In this article, Katrina Meyer examines some of the commonly-used metaphors that describe and name aspects of the Web. By sifting through partial understandings and hidden meanings, Meyer raises many questions about how education, information, and on-line learning come to be understood by multiple constituencies.

Meyer, Katrina A. (2005). Common metaphors and their impact on distance education: What they tell us and what they hide. Teachers College Record 107(8). P. 1601-1625.

Corruption, for the low, low price of $3.95

| 1 Comment

Inside Higher Ed is running a story on a website that will, for a small fee, sell students an intentionally corrupted file that they may then submit to an instructor in lieu of their paper. The logic here is that procrastination-prone students could buy themselves precious time to finish their assignments.

The New Student Excuse?--Inside Higher Ed

In an effort to curb high drop-out rates in online courses, some faculty at universities around the country have taken on the guise of fake students in their own online courses so as to spark discussion, monitor group work, and participate in the building of community.

While such tactics may be intended to address issues such as frustration, isolation, and anxiety, they also open up new questions about the ethical gray areas of privacy, trust, and relationship-building between faculty and students.

Online Professors Pose as Students to Encourage Real Learning--Chronicle of Higher Education

From Campus Technology magazine (3/23/09): MIT's faculty members last week decided on a new policy to make all of their scholarly articles available free to the public online. Articles will be disseminated using an open source platform called DSpace, which was developed by the MIT Libraries and HP. See the full article.

Free textbooks, created by students

Let a Thousand Wikibooks Bloom -

From the article: "The conventional premise of higher education is that information is scarce and must be assembled, evaluated, and presented to students by the instructor." The authors make a compelling point. Information is not scarce now, and one the important skills we must teach is the ability to create knowledge from all the information available to us.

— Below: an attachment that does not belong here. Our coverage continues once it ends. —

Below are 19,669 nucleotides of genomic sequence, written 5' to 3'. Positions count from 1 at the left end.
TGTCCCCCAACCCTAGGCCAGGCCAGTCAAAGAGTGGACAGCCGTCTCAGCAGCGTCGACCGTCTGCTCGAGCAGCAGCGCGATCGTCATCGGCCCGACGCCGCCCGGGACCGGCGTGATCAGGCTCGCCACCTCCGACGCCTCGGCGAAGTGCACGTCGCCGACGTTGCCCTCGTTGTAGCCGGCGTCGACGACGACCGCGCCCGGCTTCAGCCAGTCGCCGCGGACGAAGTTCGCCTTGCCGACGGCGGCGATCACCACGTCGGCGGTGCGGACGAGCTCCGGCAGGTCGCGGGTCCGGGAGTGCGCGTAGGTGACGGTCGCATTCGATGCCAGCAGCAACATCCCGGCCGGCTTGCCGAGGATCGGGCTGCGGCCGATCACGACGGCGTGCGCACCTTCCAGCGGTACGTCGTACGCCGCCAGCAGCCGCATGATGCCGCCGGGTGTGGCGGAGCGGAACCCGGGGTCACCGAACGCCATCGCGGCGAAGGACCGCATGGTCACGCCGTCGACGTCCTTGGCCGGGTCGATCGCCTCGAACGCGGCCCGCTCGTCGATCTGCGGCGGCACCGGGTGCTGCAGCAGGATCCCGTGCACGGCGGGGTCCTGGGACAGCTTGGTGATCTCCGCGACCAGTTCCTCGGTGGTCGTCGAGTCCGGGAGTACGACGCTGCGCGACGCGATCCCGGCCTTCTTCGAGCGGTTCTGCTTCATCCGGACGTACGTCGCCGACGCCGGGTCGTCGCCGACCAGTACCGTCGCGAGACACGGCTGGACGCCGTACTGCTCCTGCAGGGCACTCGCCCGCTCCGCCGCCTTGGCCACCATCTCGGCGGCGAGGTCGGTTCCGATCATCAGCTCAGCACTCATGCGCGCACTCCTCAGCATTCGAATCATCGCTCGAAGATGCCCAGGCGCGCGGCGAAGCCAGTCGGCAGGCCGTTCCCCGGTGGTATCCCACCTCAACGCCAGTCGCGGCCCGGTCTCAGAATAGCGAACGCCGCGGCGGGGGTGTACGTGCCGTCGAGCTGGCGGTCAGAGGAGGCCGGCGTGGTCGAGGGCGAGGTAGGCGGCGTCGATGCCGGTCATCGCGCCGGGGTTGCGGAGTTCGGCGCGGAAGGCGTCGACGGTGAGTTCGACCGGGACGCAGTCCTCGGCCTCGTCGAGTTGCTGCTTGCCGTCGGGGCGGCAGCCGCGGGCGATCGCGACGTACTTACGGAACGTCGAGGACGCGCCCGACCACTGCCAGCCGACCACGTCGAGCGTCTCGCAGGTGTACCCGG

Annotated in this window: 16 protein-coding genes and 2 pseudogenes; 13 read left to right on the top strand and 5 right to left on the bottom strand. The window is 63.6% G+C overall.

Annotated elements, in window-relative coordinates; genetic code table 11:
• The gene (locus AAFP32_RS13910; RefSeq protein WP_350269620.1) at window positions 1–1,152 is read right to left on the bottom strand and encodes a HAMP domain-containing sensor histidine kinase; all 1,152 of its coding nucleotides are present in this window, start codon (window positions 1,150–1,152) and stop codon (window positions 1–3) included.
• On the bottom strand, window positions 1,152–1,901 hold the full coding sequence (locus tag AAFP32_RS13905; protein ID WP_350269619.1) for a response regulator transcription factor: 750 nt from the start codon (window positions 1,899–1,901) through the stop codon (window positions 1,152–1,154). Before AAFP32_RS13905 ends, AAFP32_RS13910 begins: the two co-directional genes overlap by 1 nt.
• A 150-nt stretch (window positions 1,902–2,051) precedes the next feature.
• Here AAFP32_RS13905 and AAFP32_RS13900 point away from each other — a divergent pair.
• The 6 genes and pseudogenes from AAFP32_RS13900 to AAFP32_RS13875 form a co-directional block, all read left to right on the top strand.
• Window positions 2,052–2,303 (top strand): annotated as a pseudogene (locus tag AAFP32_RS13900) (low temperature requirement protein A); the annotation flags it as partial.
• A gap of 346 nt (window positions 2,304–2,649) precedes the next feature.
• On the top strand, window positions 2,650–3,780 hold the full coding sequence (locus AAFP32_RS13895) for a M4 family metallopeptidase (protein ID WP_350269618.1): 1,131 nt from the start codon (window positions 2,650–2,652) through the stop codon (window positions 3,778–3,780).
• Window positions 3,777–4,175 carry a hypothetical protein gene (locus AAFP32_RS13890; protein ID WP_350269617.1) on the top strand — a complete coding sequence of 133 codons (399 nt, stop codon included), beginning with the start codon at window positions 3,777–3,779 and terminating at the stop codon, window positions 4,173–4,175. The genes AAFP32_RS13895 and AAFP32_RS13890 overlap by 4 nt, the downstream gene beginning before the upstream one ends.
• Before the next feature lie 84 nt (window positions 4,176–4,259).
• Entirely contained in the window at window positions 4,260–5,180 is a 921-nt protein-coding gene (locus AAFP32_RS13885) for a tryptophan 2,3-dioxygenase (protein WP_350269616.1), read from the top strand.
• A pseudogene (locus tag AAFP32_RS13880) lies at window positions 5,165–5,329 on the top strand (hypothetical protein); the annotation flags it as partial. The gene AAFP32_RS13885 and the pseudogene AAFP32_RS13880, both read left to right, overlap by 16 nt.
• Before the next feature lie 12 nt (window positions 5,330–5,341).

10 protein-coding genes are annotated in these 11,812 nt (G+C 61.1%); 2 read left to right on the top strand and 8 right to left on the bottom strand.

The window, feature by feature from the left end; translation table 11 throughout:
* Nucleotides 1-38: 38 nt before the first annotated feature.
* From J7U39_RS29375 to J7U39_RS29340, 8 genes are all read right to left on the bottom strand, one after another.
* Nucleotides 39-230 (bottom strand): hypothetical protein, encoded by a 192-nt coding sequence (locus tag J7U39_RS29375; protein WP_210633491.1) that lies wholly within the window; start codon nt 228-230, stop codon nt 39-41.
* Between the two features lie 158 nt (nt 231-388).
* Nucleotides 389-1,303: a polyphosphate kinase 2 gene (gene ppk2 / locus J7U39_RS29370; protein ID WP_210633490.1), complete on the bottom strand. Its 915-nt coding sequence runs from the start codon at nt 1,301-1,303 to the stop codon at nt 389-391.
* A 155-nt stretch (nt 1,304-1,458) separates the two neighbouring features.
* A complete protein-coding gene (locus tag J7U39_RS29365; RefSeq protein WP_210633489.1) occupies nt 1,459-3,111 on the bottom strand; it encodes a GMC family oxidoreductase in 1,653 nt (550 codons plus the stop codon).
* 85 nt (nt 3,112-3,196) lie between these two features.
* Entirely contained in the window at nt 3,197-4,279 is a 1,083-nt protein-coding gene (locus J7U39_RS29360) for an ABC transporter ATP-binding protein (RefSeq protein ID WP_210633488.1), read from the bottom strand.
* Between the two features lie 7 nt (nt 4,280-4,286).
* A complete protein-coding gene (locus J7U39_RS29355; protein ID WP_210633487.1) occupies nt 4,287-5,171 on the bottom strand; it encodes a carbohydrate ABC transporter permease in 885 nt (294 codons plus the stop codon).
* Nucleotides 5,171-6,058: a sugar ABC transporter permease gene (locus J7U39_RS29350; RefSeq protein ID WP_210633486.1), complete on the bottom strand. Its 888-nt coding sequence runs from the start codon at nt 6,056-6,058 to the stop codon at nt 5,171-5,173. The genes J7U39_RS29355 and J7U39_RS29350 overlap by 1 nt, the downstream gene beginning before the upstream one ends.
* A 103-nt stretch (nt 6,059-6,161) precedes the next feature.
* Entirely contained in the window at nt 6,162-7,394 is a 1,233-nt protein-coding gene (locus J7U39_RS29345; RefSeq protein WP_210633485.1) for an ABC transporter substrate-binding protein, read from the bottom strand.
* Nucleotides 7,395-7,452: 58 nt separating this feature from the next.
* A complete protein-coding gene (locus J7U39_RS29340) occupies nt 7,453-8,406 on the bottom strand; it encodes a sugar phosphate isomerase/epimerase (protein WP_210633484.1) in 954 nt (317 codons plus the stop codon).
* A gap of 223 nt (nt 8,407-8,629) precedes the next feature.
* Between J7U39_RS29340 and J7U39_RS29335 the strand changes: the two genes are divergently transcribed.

I'm also thinking about our traditional ideas around scholarship. We place a premium on sharing our work so it can be evaluated by others. Research and scholarship not submitted to our peers has little value. I see connections to the textbooks the students are making; they are publishing their work in a format that allows others to correct it, comment on it, and respond to it. They are contributing to scholarship. It is exciting.

Online enrollments continue to climb

As Economy Wavers, Online Enrollments Climb

The newest numbers are available from Sloan, with online enrollments continuing to climb. The number of students taking at least one course online increased by 12.9% from the previous year.

The comments on the post at IHE are interesting as well. I think Gavin Moodie's comment that the distinction between online and face to face instruction will fade over time is a good one.

Gartner: E-learning Market Pushing Toward Open Source

Campus Technology online reports on a Gartner study indicating that Open Source e-learning/course management systems such as Moodle and Sakai are gaining ground on commercial systems. Part of this is attributed to the uncertainty created by the Blackboard lawsuit against Desire2Learn.

Using CMS reports for data mining

Colleges Mine Data to Predict Dropouts -

John P. Campbell's data mining project at Purdue is featured in the Chronicle this week. I first heard about this project at Educause Midwest in 2007; the project is much further now. Campbell and his colleagues are able to notify students when the data indicates the student is struggling, and students are responding.

Banning laptops in the classroom

In March 2008, the Dean Saul Levmore at the University of Chicago Law School announced internet access would be blocked in campus classrooms. According to Inside Higher Ed, Levmore wrote the following in an email to students:

"You know better than I that for many students class has come to consist of some listening but also plenty of e-mailing, shopping, news browsing, and gossip-site visiting. Many students say that the visual images on classmates' screens are diverting, and they too eventually go off track and check e-mail, sometimes to return to the class discussion and sometimes barely so. Our faculty (and I, as well as many of your classmates with whom I have spoken) believe strongly that we need to do everything we can to make Chicago's classroom experiences all they can be.�?

I certainly understand the impulse to ban internet access in the classroom; I have observed classes with students surfing all manner of sites. It is distracting to the students nearby. It limits the depth of discussions you can have in class if students are distracted. Even in a large lecture class, I assume it is also frustrating to the professor. Most of us can tell when our audience is not listening.